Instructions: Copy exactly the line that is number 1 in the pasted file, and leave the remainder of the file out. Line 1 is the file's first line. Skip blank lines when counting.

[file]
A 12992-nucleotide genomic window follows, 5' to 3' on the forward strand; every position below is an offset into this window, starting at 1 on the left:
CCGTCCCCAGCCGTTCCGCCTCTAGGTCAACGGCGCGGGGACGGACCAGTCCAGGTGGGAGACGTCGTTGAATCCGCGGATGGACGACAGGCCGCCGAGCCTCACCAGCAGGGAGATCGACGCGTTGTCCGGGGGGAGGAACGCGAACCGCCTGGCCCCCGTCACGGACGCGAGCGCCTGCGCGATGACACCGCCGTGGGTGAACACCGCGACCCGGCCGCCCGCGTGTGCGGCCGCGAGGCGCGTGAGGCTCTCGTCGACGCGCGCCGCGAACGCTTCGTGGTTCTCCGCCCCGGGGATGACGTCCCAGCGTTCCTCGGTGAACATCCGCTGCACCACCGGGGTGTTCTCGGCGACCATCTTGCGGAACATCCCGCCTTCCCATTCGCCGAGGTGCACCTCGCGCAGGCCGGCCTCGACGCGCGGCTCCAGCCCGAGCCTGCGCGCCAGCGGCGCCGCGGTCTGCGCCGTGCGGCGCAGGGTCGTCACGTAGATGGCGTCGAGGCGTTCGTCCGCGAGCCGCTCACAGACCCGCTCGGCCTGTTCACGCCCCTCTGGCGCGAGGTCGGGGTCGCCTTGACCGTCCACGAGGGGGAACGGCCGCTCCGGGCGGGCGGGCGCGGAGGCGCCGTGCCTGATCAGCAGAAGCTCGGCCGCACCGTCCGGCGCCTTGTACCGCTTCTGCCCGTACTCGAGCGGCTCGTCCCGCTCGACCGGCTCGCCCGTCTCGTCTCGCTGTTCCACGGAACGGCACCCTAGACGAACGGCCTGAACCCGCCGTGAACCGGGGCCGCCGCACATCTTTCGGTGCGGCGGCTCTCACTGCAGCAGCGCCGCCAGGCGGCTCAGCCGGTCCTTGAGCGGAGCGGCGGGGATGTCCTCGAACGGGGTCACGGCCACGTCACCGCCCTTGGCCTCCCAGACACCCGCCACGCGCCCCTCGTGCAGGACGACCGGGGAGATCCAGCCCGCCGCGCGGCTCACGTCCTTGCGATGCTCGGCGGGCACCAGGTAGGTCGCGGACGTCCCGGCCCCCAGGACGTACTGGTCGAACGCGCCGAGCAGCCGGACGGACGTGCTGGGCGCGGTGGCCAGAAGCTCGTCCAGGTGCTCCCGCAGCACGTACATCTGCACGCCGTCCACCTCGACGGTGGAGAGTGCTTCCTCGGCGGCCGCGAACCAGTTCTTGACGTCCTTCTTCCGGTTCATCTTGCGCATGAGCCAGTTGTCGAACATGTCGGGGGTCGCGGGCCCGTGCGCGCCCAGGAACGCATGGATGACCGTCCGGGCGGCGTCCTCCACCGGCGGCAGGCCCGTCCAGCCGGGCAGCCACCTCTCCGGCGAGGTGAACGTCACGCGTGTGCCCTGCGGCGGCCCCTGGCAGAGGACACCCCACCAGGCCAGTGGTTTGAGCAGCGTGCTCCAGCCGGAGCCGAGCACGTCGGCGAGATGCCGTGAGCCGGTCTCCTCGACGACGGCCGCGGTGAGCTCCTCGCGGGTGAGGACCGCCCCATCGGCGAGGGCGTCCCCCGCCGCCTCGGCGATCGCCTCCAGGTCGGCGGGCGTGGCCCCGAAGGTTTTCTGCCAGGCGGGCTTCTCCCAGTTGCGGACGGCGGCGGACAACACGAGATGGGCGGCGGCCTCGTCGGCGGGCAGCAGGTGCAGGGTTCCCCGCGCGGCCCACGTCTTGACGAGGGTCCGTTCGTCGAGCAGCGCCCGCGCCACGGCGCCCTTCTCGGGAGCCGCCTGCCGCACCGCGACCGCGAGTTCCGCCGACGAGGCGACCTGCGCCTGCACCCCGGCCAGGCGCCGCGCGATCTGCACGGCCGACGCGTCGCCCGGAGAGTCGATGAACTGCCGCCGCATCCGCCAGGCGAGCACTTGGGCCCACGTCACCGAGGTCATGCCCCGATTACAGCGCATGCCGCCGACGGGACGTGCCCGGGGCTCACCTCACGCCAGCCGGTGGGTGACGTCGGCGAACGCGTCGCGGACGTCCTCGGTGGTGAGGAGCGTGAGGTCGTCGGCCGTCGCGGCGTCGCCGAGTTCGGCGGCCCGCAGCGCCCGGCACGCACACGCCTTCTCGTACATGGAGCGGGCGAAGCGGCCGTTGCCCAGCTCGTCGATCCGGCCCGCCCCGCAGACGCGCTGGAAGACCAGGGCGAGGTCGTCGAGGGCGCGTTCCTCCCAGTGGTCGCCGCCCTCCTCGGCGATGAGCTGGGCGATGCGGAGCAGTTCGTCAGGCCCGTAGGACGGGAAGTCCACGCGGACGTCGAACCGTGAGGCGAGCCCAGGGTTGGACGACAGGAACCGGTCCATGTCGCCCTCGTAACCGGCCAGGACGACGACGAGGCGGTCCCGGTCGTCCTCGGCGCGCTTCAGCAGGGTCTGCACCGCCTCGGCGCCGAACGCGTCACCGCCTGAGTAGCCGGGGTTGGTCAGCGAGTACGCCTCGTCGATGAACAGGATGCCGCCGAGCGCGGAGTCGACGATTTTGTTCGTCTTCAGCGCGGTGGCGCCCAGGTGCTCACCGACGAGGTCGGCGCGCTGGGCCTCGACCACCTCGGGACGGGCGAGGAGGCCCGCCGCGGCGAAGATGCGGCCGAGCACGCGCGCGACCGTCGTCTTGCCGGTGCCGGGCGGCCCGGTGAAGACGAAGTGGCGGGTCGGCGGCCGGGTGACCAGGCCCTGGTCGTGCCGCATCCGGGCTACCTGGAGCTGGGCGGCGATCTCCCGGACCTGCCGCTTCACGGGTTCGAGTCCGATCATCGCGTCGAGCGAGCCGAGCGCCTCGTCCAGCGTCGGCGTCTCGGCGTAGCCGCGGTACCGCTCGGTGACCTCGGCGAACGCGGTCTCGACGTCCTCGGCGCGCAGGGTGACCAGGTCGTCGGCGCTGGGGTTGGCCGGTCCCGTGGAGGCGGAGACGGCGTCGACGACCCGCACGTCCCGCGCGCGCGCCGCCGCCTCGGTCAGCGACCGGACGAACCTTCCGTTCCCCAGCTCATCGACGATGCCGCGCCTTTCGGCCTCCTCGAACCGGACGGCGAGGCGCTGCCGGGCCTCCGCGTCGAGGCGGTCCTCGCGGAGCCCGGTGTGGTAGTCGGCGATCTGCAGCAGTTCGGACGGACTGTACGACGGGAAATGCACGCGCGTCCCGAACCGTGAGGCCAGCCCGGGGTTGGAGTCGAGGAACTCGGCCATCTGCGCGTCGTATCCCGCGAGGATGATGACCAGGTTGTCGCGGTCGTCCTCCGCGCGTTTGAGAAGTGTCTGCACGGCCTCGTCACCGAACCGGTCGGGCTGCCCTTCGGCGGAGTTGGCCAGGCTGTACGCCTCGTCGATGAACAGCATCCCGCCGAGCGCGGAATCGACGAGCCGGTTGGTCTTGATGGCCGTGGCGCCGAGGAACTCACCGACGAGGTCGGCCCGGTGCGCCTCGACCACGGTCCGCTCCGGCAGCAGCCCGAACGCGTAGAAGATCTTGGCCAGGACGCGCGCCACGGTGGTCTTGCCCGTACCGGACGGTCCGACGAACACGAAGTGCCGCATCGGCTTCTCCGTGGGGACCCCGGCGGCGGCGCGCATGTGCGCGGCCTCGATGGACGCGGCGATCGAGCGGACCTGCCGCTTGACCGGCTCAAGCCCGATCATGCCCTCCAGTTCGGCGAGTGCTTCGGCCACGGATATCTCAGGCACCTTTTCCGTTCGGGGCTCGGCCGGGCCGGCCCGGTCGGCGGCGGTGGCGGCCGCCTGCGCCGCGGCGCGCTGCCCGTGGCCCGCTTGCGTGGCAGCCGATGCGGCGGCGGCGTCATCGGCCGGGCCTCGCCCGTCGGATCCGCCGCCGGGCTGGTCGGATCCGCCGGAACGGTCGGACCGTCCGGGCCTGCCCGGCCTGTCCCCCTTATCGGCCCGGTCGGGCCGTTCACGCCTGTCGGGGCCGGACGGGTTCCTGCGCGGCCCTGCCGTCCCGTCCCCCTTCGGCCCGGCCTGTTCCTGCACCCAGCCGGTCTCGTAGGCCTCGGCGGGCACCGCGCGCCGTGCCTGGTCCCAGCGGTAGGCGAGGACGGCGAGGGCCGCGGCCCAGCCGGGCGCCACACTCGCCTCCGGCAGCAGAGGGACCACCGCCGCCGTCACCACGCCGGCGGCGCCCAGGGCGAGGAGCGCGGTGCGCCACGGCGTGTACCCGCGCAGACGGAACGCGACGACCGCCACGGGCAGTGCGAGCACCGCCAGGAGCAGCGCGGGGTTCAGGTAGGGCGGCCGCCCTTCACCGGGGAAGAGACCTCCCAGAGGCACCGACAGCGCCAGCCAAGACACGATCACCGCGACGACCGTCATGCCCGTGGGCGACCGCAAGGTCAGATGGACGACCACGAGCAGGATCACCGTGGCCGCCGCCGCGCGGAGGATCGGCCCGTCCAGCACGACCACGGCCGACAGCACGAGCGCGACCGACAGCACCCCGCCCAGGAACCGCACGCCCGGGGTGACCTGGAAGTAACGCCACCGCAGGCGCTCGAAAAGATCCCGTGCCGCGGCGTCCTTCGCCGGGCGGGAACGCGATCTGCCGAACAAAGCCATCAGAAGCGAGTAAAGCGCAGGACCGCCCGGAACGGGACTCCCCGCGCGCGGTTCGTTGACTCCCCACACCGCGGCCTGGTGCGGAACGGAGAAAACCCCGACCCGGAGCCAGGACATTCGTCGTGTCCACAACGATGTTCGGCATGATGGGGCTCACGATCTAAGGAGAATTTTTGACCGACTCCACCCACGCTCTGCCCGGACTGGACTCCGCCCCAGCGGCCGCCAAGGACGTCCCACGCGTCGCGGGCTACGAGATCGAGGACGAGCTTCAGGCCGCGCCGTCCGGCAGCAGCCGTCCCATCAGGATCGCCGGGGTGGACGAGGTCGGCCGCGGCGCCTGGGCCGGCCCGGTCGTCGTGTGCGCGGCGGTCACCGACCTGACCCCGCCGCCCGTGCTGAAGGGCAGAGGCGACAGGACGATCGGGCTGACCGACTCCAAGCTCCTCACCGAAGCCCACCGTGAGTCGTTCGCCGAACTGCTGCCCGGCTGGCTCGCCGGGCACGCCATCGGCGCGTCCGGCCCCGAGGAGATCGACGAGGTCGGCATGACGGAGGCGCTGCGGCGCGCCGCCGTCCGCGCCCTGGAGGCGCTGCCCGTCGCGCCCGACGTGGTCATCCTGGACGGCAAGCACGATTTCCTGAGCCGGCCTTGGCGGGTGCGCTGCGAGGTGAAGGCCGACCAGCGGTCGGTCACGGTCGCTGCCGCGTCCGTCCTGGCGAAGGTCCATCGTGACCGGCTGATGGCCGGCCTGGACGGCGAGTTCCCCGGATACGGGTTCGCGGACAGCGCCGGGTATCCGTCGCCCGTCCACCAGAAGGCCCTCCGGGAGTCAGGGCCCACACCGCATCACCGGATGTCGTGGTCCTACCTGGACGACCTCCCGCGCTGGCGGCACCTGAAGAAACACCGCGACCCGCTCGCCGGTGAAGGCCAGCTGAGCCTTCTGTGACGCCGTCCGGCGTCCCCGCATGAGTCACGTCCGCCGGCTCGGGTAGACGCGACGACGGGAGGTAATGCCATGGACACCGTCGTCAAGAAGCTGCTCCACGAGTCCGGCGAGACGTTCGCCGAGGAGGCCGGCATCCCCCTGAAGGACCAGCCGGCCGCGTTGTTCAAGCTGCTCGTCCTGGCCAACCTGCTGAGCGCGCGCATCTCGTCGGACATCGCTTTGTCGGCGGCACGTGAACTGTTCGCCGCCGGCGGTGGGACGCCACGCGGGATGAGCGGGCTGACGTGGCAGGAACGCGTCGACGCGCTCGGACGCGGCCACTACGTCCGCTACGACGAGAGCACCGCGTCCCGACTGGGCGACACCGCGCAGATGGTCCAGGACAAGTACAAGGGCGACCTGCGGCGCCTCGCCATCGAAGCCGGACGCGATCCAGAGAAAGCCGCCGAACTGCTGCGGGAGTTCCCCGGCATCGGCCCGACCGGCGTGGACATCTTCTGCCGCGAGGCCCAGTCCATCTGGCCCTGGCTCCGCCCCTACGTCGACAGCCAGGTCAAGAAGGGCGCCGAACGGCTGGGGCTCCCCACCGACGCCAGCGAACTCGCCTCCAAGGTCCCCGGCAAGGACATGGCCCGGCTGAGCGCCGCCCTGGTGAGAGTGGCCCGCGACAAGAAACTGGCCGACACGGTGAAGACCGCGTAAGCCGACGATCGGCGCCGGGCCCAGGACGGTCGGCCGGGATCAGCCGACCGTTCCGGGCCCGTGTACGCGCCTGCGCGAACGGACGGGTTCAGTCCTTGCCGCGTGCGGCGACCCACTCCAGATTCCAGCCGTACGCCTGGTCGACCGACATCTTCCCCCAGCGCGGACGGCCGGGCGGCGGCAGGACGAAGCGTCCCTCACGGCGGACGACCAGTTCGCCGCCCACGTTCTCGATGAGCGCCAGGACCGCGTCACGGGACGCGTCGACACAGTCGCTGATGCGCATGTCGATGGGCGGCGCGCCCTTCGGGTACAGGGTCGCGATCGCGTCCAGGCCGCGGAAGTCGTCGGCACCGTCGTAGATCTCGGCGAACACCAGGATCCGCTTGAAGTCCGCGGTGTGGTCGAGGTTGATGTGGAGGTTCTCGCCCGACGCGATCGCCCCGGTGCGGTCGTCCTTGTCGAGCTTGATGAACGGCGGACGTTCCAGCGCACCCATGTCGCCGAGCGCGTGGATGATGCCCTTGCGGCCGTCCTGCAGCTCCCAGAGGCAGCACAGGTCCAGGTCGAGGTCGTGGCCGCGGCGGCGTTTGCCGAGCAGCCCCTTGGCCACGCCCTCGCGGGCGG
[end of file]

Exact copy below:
A 12992-nucleotide genomic window follows, 5' to 3' on the forward strand; every position below is an offset into this window, starting at 1 on the left: